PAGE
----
“How are you today, Charles?”
Mr. Kozloski asked in a voice reserved for addressing 8 year olds. He always spoke in a measured rhythm and took a very long time to say nothing. He knew I was shitting in my pants for the simple fact that I’d been called into his office.
“I’m fine, sir. Thank you for asking.”
He nodded his head accepting my humble response as appropriate. “Do you happen to know why you’re here?”
That patronizing tone of voice was maddening. I’d rather listen to someone grind their teeth together than hear him make another speech. He is working up to firing me but instead of just saying that he will probably take an hour to describe his reasoning behind the decision. My boss loved the sound of his own voice.
“I guess it’s getting close to the time for my annual review, sir. So I thought you might want to talk about that.” I knew he didn’t want to talk about that.
He paused, leaned back in his chair and pondered my response. Again, he took his time answering. I was almost ready to walk out and quit. Being a lowly security guard with my twenty-five years experience as a Detective for Chatham County was insulting enough already, I didn’t need this drama.
“You’re right in a way, Charles. I do want to talk about your performance but it will be a short conversation I’m afraid. No breaking out the rubric this time.”
I couldn’t say anything. I was equal parts rage and fear. I wanted to reach across the desk wrap my hands around this skinny punks neck and squeeze until his windpipe cracked just so he could never say the word “rubric” again! I was eleven years his senior and I had work experience that was relevant. Mr. Kozloski had no work experience prior to the the Gender Flu riots. If half the country hadn’t died from the virus and the other half gone to complete shit, this man would have been lucky to find employment as a coffee shop barista.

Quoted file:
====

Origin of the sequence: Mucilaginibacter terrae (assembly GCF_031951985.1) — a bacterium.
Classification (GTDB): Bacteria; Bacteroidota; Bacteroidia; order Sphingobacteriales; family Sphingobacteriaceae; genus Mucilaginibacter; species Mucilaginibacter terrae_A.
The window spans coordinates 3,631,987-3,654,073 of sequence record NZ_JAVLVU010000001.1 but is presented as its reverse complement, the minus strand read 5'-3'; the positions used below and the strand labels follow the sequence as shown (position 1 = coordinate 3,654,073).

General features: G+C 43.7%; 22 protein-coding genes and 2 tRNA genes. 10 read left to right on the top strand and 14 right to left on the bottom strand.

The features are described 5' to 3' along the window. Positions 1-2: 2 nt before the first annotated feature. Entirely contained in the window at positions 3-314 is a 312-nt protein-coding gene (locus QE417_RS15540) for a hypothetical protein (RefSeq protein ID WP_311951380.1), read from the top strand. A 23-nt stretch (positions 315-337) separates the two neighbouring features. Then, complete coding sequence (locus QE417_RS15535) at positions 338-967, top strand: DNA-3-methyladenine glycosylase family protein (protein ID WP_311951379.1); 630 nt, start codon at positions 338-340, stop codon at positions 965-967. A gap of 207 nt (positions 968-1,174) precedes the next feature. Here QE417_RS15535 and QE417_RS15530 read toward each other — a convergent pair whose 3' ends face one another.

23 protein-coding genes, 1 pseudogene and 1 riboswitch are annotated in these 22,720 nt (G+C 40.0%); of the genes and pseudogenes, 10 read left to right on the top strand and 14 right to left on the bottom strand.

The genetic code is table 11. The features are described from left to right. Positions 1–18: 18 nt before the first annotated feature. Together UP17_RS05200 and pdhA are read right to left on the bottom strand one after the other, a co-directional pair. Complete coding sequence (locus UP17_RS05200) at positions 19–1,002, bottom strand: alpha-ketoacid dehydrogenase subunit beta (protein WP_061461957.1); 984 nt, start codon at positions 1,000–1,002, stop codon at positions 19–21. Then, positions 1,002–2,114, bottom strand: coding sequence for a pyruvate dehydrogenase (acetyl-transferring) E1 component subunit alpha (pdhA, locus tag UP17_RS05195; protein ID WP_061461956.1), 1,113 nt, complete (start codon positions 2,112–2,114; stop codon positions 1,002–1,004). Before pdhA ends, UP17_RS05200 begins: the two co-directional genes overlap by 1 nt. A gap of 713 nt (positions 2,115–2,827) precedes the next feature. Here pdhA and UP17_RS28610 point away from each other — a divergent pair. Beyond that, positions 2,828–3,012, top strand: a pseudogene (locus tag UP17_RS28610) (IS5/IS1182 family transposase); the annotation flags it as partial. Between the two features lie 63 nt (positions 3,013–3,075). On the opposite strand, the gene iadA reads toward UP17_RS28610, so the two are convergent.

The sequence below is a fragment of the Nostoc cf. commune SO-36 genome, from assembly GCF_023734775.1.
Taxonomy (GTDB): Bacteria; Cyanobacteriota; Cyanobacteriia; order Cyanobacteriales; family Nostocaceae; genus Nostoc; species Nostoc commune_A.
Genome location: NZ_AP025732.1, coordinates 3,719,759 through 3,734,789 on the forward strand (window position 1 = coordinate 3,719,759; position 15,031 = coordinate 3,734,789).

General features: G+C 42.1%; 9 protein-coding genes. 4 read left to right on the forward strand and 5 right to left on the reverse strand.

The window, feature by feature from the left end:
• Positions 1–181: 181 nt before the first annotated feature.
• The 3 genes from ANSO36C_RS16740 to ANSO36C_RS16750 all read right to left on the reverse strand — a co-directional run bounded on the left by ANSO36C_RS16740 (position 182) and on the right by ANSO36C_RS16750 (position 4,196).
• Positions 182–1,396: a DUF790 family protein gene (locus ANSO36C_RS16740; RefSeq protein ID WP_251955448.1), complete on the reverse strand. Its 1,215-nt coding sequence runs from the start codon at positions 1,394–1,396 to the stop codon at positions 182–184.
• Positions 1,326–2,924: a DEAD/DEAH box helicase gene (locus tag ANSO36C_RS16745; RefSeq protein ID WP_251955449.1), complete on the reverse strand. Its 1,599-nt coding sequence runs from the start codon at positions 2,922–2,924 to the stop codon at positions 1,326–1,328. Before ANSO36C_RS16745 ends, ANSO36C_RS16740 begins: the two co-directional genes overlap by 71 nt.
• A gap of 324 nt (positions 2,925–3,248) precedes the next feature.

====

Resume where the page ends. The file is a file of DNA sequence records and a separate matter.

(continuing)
“So no annual increase then?” Of course I already knew the answer.
Kozloski had the hubris to laugh. “Actually Charles I’m afraid I have to inform you that today is your last day of employment with S.A.F.E. There have been two many violations of company policy and I can no longer overlook them.”
“Do you mean because I was late a couple of times?”
Kozloski gave me a look. “It was more than a couple of times, Charles.” He opened a folder that contained printed photos of me entering the building. They were time stamped. “I have the photos to prove you were late 3 times in the last six months alone. I’m afraid we can’t over look this any longer.”
My palms began to sweat. “Mr. Kozloski, it’s just that I ran out of fuel credits a few times toward the end of the month and I had to walk from 52nd street to the compound. It’s quite a hike.”
“Did you try calling a cab any of those times?”
“No, sir, I simply can’t afford a luxury like that.”
“I see, so you want us to violate procedure by not having appropriate coverage at the compound and risk the safety of our females because you can’t manage your finances properly?”
I wanted to punch him until his face caved in. I imagined the satisfying sound of his pointy little beak crumpling under the weight of my fist. I was fifty-five but I kept in shape. I held my anger in check because I would never work again if S.A.F.E decided to give me a bad reference.
I stood and thanked Mr. Kozloski for giving the opportunity to worth with him. I nearly gagged on the words but I said them because they had to be said. He wished me look and shook my wet palm. He made a face when the moisture from my sweaty palm soaked into his precious callous free hand. The man had likely never held a gun in his life but held the title of “Head of Security.”
“Before I go Mr. Kozloski I’d like to ask if you’ll be able to give me a favorable recommendation if a future employer calls?”
The skin on his hairless cheeks gathered into a smile.
I doubt he even needs to shave, the twat!
“Of course I’ll give you a good reference, Charles,” he said in a sarcastic voice that let me know in perfectly clear terms that he had no intention of doing that.
“Thank you, Sir,” I said and managed to leave without punching a hole through Mr. Kozloski or his office door on my way out.